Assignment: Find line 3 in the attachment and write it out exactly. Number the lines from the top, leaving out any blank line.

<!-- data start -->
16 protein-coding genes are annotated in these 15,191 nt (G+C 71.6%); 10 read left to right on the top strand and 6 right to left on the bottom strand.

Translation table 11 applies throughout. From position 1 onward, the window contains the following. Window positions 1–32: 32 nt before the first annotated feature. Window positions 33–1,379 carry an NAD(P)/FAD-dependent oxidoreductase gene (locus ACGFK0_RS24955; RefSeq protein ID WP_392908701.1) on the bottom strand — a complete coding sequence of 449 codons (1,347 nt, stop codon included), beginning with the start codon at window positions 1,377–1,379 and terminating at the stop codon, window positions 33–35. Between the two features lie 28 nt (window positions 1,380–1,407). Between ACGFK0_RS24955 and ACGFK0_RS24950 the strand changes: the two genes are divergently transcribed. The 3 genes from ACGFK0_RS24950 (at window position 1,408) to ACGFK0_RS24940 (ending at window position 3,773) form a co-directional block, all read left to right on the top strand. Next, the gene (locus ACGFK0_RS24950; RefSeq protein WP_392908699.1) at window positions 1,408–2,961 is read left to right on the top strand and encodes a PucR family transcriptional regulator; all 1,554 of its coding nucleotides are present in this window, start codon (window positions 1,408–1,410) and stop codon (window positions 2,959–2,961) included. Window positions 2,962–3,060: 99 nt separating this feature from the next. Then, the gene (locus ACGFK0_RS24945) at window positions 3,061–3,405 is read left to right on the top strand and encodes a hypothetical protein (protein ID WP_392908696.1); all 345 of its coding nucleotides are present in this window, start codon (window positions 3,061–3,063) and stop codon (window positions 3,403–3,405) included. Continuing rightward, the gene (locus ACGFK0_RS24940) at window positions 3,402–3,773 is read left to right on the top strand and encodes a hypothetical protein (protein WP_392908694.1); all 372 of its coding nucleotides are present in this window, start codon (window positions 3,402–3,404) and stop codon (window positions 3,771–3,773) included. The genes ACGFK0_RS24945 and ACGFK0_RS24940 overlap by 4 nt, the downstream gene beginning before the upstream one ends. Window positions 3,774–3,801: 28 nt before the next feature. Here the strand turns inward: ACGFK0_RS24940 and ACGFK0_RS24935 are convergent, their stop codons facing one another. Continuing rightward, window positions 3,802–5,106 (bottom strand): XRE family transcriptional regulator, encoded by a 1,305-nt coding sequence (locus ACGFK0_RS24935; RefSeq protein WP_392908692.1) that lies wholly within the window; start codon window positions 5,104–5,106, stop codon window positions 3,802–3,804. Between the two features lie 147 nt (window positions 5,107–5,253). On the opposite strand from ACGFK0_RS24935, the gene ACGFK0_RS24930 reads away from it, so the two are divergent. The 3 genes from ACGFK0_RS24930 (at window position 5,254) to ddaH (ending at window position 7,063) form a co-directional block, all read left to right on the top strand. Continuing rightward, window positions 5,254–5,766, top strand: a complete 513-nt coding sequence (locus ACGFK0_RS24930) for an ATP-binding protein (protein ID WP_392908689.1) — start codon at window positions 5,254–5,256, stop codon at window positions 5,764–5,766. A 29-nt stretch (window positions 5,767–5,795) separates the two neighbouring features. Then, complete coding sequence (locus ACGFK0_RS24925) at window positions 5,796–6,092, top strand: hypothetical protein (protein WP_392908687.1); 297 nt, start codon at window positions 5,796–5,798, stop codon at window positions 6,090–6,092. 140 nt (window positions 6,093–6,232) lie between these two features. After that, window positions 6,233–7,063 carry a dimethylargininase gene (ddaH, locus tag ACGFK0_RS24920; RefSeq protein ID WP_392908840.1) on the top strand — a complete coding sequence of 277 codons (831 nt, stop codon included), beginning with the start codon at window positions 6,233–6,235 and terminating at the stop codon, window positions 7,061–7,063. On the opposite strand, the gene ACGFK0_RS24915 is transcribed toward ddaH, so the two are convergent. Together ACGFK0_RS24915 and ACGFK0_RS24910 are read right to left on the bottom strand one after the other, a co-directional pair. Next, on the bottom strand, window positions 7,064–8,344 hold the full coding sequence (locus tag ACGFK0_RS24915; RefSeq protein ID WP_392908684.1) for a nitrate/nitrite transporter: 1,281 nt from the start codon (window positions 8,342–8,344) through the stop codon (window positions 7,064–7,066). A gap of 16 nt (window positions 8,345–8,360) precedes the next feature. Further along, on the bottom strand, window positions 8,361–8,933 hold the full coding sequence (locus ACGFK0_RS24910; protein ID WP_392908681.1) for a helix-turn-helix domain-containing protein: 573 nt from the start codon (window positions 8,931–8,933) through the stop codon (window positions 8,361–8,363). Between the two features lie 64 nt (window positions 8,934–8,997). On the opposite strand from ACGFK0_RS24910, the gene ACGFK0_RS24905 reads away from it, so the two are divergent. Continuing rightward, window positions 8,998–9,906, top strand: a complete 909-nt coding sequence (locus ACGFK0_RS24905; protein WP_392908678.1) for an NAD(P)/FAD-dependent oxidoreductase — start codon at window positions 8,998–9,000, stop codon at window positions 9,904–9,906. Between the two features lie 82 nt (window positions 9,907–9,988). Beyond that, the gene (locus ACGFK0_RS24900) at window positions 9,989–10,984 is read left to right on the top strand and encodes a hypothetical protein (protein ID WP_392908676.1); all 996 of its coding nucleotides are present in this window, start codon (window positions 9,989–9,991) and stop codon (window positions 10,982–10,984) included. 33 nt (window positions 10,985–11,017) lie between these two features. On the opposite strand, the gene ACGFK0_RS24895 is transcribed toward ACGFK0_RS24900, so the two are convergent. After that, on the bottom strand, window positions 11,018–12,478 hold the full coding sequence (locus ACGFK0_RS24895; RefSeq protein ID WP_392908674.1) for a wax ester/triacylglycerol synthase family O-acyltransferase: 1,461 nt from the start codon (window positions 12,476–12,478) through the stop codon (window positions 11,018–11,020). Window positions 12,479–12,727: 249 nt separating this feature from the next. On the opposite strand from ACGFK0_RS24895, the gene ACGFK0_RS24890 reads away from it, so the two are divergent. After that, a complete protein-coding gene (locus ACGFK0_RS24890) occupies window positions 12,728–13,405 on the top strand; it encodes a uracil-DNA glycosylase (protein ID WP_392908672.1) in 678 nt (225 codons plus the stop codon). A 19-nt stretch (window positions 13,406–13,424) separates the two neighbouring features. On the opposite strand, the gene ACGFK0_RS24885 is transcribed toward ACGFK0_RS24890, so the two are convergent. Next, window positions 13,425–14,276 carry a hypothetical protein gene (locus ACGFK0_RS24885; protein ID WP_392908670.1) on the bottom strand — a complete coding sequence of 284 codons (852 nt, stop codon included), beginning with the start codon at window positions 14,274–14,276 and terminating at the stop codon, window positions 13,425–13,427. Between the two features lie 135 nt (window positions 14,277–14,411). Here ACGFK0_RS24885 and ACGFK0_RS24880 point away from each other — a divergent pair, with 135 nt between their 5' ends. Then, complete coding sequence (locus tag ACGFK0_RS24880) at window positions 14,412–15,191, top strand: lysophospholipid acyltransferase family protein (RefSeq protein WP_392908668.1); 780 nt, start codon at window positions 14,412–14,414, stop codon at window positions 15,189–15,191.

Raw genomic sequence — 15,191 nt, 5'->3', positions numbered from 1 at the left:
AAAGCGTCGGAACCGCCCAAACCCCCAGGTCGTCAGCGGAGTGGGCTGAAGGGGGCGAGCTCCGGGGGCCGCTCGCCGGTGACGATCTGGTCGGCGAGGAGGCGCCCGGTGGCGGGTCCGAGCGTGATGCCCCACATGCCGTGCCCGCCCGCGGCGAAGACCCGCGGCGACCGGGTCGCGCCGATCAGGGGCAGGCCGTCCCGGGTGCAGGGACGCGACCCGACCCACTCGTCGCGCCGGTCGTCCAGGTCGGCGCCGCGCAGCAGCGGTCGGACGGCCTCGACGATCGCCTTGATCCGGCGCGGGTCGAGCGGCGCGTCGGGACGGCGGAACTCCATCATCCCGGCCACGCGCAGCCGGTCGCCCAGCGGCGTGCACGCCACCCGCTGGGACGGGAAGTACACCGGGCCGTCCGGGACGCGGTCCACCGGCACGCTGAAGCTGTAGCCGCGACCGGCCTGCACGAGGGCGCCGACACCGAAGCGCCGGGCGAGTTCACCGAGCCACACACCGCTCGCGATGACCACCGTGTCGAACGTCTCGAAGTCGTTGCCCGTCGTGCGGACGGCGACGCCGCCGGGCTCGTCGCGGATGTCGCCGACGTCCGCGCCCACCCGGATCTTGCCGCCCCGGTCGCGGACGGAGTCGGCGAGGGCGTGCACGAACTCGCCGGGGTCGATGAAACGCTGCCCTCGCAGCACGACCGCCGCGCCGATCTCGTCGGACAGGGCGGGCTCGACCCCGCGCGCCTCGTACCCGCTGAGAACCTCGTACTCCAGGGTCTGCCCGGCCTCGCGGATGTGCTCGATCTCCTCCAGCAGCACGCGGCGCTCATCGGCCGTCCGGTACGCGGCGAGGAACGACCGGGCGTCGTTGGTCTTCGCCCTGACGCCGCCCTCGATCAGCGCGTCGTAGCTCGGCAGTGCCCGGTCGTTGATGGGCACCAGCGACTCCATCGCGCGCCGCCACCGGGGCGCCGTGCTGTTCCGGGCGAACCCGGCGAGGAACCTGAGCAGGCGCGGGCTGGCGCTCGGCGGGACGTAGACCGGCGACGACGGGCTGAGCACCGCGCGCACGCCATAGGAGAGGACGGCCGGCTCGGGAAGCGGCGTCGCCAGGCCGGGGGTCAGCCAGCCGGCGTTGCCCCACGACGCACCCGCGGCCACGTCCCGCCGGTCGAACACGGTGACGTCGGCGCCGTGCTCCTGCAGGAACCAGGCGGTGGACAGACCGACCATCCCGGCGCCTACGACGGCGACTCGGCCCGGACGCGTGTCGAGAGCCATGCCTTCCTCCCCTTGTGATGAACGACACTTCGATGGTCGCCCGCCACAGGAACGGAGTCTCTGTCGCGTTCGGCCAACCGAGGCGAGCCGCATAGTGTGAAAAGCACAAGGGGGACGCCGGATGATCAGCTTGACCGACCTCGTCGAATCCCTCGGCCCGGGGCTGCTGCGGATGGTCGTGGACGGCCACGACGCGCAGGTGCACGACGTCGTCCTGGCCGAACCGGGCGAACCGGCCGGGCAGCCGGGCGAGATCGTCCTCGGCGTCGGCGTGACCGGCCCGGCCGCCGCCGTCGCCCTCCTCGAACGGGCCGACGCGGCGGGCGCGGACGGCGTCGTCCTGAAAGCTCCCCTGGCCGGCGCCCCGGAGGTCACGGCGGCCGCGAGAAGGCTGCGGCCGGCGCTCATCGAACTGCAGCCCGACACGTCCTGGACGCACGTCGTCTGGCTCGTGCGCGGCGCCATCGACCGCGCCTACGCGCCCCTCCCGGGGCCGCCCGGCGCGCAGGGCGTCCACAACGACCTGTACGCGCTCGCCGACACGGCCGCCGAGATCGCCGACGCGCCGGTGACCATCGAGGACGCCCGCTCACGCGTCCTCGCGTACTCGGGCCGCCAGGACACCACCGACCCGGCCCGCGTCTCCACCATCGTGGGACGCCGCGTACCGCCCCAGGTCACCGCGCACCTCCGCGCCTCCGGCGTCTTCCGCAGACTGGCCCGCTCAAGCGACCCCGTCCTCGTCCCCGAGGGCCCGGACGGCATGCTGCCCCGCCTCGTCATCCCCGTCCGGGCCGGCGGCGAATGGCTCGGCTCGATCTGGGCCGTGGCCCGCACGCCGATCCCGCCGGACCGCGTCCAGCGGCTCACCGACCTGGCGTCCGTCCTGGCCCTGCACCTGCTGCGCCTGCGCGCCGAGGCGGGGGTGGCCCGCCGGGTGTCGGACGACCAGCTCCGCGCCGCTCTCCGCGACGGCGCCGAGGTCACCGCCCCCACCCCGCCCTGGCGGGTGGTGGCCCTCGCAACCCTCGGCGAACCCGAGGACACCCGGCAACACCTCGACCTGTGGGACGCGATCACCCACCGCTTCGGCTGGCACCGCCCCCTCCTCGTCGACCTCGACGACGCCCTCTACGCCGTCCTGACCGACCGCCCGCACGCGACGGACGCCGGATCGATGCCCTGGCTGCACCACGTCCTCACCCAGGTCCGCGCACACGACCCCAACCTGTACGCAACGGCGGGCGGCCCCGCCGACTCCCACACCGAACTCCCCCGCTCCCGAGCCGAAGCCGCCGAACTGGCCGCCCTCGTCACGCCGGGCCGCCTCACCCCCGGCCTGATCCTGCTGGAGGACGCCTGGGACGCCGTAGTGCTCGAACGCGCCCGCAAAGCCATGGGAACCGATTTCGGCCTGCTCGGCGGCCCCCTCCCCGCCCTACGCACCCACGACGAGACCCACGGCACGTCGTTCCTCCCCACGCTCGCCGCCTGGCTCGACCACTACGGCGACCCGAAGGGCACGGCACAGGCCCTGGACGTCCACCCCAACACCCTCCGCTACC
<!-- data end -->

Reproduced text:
Raw genomic sequence — 15,191 nt, 5'->3', positions numbered from 1 at the left: